Tuesday, November 26, 2013

"Pope Francis' document delivers wake-up call on evangelization"

"Evangelization, he says, is primarily about reality, not ideas: “Sometimes we are tempted to be that kind of Christian who keeps the Lord’s wounds at arm’s length. Yet Jesus wants us to touch human misery, to touch the suffering flesh of others. He hopes that we will stop looking for those personal or communal niches which shelter us from the maelstrom of human misfortune and instead enter into the reality of other people’s lives and know the power of tenderness. Whenever we do so, our lives become wonderfully complicated and we experience intensely what it is to be a people, to be part of a people.”
The document is called an “apostolic exhortation” and that’s what it does: it exhorts, it lays down principles and it points to new paths – in some cases, insists on new paths – but it does not offer a detailed program of action. The pope clearly wants the whole church involved in filling in the details, which should make the coming months and years very, very interesting.
John Thavis

6 comments:

Michael Haz said...

The Exhortation is 51,000 words long. It's a slog to read. I've started it, but need frequent breaks. It will take a few days to finish reading it.

Every few sentences I have to stop and ask "For whom is this written? Laity? Pastors? The Catholic faithful? All Christians?" It's not easy to tease out the meanings.

It is a worthwhile read, though. It's just not a Tom Clancy novel.

Michael Haz said...

I look forward to reading Fr. Martin Fox's take. And Paddy O's as well.

Lem said...

I look forward to reading Fr. Martin Fox's take. And Paddy O's as well.

You left out a most notorious catholic around these parts ;)

Just saying...

Paddy O said...

A quick glance has me liking it quite a bit...

Benedict XVI was an intellectual pope, spending his whole life in the realms of what is, and what is not, orthodoxy. Yet, he made a significant, historical, step. He let go of power, made space for another.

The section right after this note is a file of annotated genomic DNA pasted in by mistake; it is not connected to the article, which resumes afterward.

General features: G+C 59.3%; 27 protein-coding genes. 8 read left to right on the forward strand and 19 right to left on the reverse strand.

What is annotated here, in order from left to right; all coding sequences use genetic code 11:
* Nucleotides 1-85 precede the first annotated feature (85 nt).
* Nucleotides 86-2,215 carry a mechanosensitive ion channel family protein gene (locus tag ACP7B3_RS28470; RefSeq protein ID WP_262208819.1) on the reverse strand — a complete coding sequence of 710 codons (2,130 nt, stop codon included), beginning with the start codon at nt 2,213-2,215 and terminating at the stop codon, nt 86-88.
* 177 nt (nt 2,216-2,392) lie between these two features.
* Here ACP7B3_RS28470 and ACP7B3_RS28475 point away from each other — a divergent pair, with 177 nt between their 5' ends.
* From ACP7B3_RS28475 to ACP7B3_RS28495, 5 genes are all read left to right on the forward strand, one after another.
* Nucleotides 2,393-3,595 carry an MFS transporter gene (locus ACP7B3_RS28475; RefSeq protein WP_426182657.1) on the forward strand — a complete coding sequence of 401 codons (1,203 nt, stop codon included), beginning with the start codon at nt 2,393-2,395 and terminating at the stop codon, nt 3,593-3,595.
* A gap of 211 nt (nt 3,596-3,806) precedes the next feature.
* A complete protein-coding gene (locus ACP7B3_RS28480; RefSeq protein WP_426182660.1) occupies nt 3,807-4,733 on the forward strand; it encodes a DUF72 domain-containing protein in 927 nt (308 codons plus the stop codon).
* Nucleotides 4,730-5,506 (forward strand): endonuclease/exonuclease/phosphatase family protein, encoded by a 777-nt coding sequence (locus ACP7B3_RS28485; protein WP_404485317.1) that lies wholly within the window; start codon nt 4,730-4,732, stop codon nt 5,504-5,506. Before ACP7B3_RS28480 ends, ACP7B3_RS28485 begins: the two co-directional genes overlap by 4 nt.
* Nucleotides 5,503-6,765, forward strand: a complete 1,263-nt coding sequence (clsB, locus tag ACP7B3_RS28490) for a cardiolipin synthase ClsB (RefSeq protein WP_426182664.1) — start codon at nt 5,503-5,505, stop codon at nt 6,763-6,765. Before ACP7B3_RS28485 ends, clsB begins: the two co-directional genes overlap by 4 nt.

It seems that Francis is a wholly different kind of figure, not only from the last pope, but in a huge way the first really postmodern Pope, not in the relativistic or deconstructive way, the Continental European way. In a constructive way that points to something after modernity in which right beliefs are coupled with right heart and right actions (orthodoxy + orthopathy + orthodoxy). In this, he seems to be taking up the mantle of St. Peter as much as anyone I can remember.

It's 83 pages long and seems more of a statement for leaders and theologians, but one that is insisting on returning these to focus on the practical and engage with real people.

My other quick thought is that this isn't something that could be written by a theological liberal. It has a deeply conservative underlying theme, that of a real commitment to a living Christ who is the hope and truth for all.

Paddy O said...

66. The family is experiencing a profound cultural crisis, as are all communities and social bonds. In the case of the family, the weakening of these bonds is particularly serious because the family is the fundamental cell of society, where we learn to live with others despite our differences and to belong to one another; it is also the place where parents pass on the faith to their children. Marriage now tends to be viewed as a form of mere emotional satisfaction that can be constructed in any way or modified at will. But the indispensible contribution of marriage to society transcends the feelings and momentary needs of the couple. As the French bishops have taught, it is not born “of loving sentiment, ephemeral by definition, but from the depth of the obligation assumed by the spouses who accept to enter a total communion of life”

sakredkow said...

"...enter into the reality of other people’s lives and know the power of tenderness."

I really like this guy.